Buyers Guide: Personal Locator Beacons
One of the universal attractions of flying is the personal freedom it gives us to get out and explore the world. Whether we’re headed to a favorite camping spot deep in the woods of Maine, want to bask on an island in the turquoise-blue waters of the Caribbean or are planning an adventure somewhere in the snow-covered mountains of Idaho, a light airplane can take us places other travelers can only imagine.
But planning a flight far from the bustle of civilization poses additional risks, even for the most experienced of outdoor explorers. Steve Fossett is a prime example. The famed serial adventurer made five nonstop circumnavigations of the Earth — as a balloonist, a sailor and, in 2005 at the controls of the Burt Rutan-designed Virgin Atlantic Global Flyer, a pilot. While it’s true Fossett owned a Swiss Breitling Emergency watch with a built-in satellite distress transmitter, he wasn’t wearing it when he crashed in a Bellanca Super Decathalon high in the Sierra Nevada in September 2007.
There’s no way of knowing whether Fossett could have survived the crash, but investigators believe that his Decathlon’s emergency locator transmitter (an older ELT with a reputation for failing to activate on impact) never transmitted a distress signal. Without his trusty Breitling strapped to his wrist, there’s little chance Fossett could have found help in the rugged and remote terrain, which rose to an elevation of around 10,000 feet. Had he lived through the initial crash wearing his emergency watch, rescuers might have reached his location the same day.
Personal locator beacons have been around for decades, but only in the last 10 years have satellite-based PLBs been approved for public use in the United States. Operating on a frequency of 406 MHz (the same as the latest satellite-based ELTs), PLBs transmit distress signals to the Air Force Rescue Coordination Center on the Florida Panhandle through the international COSPAS-SARSAT satellite network. Not only will your signal alert rescuers that you are in trouble, but it will also tell them where to look — anywhere on the globe.
The great news is that the latest PLBs are smaller, lighter and less expensive than ever. These days, rescuers will also probably arrive at your location calling you by name. That’s because when you buy a PLB, you must register it with the National Oceanic and Atmospheric Administration. When you do so, NOAA links your personal information to a unique 15-digit identification number. This way, not only will search-and-rescue personnel know who you are, they’ll also have important information about you, such as any medical conditions.
Once activated, a standard PLB sends out two signals. One is the 406 MHz signal received by the satellites overhead. This will allow rescuers to get within about two miles of your location. The searchers can then home in on your exact position by listening for your PLB’s 121.5 MHz signal (which, as you probably know, is the same signal transmitted by older-style ELTs). Using these two techniques, the average time for rescue personnel to determine your location should average about 45 minutes.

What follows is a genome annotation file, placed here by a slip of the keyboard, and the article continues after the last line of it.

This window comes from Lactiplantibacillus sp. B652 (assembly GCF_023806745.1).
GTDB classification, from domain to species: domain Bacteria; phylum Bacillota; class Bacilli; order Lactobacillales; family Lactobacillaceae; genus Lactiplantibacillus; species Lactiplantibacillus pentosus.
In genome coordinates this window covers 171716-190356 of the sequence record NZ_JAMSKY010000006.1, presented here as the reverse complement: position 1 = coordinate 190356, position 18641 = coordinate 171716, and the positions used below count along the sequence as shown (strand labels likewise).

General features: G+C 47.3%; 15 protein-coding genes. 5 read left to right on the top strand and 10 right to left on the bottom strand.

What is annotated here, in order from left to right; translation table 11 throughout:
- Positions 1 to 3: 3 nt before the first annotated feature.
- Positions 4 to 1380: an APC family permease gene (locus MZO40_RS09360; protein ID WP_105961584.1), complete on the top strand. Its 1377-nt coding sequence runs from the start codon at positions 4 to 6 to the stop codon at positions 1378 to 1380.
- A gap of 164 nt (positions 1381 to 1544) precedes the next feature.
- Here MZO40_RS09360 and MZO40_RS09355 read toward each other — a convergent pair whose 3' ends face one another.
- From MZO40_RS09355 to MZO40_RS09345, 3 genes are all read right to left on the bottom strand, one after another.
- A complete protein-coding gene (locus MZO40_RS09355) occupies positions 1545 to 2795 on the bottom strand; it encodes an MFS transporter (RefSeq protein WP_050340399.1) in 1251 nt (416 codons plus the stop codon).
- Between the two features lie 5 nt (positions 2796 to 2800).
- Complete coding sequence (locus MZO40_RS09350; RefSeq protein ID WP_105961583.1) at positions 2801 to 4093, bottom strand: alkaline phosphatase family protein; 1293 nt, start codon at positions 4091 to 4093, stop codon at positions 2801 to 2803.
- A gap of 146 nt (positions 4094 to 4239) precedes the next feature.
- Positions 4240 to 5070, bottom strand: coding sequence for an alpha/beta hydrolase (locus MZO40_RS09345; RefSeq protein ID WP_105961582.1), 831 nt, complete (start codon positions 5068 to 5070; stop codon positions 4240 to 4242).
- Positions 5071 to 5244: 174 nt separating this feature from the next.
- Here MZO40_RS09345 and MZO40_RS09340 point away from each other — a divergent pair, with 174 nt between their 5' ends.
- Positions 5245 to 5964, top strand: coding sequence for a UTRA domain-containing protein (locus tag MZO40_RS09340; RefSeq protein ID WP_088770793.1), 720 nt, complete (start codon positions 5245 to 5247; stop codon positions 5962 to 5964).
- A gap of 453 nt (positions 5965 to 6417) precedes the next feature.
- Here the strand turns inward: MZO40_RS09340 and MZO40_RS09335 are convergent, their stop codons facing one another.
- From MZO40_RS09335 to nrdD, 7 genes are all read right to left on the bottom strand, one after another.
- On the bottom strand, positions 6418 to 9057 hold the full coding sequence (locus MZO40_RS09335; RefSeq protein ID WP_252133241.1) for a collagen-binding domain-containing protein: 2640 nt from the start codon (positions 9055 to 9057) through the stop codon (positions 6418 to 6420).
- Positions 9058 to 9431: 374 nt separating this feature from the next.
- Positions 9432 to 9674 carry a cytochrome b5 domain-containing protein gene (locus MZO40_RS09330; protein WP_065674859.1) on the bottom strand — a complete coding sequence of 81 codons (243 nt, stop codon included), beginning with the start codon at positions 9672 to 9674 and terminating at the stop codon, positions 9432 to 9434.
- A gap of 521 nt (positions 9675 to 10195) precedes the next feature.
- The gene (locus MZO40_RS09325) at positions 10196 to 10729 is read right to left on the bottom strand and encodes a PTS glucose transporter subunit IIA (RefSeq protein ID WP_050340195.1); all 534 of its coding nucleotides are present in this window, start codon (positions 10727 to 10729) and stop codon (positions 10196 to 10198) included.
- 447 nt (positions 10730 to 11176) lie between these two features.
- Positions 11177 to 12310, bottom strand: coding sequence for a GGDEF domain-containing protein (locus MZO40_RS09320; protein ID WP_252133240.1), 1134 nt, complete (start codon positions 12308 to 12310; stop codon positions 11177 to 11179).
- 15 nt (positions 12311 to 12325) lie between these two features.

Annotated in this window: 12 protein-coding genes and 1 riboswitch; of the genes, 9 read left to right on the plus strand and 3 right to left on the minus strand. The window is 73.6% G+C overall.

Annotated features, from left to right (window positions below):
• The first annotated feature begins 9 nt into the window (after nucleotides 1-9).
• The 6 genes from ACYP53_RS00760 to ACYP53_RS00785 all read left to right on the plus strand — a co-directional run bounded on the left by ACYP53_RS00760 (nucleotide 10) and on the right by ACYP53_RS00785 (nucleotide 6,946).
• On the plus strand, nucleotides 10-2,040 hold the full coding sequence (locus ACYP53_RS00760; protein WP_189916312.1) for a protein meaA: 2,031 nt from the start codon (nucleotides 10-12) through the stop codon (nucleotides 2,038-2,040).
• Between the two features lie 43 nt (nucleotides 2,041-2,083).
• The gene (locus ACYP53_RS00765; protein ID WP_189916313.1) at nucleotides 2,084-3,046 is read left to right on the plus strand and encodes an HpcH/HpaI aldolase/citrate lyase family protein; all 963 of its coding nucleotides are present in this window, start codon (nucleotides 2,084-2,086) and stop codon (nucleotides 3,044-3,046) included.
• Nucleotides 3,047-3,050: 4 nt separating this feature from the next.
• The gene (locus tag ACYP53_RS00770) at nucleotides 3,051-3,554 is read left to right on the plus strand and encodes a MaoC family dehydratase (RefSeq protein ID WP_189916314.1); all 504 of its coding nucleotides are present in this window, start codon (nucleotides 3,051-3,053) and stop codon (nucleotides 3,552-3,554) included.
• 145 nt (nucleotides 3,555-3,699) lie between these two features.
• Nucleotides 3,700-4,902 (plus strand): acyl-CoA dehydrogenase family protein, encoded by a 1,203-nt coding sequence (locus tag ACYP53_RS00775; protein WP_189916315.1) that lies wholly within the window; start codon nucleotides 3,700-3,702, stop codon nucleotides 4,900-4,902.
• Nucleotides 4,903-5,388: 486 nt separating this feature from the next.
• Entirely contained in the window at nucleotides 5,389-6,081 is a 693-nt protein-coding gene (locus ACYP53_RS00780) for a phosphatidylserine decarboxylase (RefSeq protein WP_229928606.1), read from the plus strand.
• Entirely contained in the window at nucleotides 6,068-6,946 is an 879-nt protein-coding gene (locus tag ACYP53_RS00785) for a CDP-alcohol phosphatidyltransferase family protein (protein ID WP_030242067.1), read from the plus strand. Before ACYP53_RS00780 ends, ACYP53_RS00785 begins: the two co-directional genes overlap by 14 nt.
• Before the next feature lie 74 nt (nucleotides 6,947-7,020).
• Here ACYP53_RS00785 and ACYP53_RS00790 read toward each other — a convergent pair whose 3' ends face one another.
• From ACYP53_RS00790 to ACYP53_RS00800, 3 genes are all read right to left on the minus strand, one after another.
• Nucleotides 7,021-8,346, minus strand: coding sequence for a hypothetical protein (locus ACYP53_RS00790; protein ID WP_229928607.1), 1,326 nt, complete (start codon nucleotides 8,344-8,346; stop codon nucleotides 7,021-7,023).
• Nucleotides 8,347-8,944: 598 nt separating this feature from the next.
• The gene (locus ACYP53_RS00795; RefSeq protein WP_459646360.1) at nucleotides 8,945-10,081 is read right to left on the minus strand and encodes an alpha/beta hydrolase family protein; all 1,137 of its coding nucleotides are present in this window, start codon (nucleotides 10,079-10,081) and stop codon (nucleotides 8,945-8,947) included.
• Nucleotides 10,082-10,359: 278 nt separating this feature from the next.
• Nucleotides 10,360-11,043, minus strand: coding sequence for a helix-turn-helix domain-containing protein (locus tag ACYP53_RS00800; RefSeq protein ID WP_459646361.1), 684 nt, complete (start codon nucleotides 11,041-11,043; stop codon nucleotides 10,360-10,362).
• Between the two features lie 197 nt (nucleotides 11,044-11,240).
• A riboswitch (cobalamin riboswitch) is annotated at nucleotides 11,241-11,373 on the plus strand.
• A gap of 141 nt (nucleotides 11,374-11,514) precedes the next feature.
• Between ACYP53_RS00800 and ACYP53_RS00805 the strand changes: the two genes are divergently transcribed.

For a much faster response, a PLB with an internal GPS interface can guide rescuers to within feet of your position. Best of all, they’ll know exactly where you are within a few minutes of receiving your distress signal. Many PLBs also include built-in LED lights and sirens to help you signal rescuers headed to your location.
When researching which PLB to buy, there’s no reason to choose an aviation-specific model. In fact, there’s really no such thing. You’re better off selecting a unit based on features and battery life. COSPAS-SARSAT rules require all approved PLBs to operate for a minimum of 24 hours after activation, but there are two battery classes. Class 1 heavy-duty batteries must be able to transmit for 24 hours at -40 degrees Fahrenheit while Class 2 batteries must transmit for 24 hours at -20 degrees Fahrenheit. The good news is that at warmer temperatures (say, 70 degrees), a PLB’s long-lasting lithium batteries will likely perform for twice as long. And some top models include batteries that are designed to transmit continuously for five days or more.
As far as features, there are a surprising number of extra capabilities available in the newest satellite locators, including the ability in some units to send text messages. You’ll pay additional subscription and airtime fees for these services, but it can be great to be able to send a message to loved ones letting them know you’re OK. Also keep in mind that your satellite locator, unlike an approved PLB, must be in line of sight with the commercial provider’s satellites for these units to work. All PLBs are designed to be waterproof, but keep in mind that they don’t all float. If you’ll be flying over water, you might want to invest in a marine distress beacon, which will automatically float in an upright position and activate on coming into contact with water. You can also connect a standard PLB to a life vest or raft and transmit an appropriate distress signal, even if the device is under water. Several PLB models float, but be sure to check the specifications before you buy.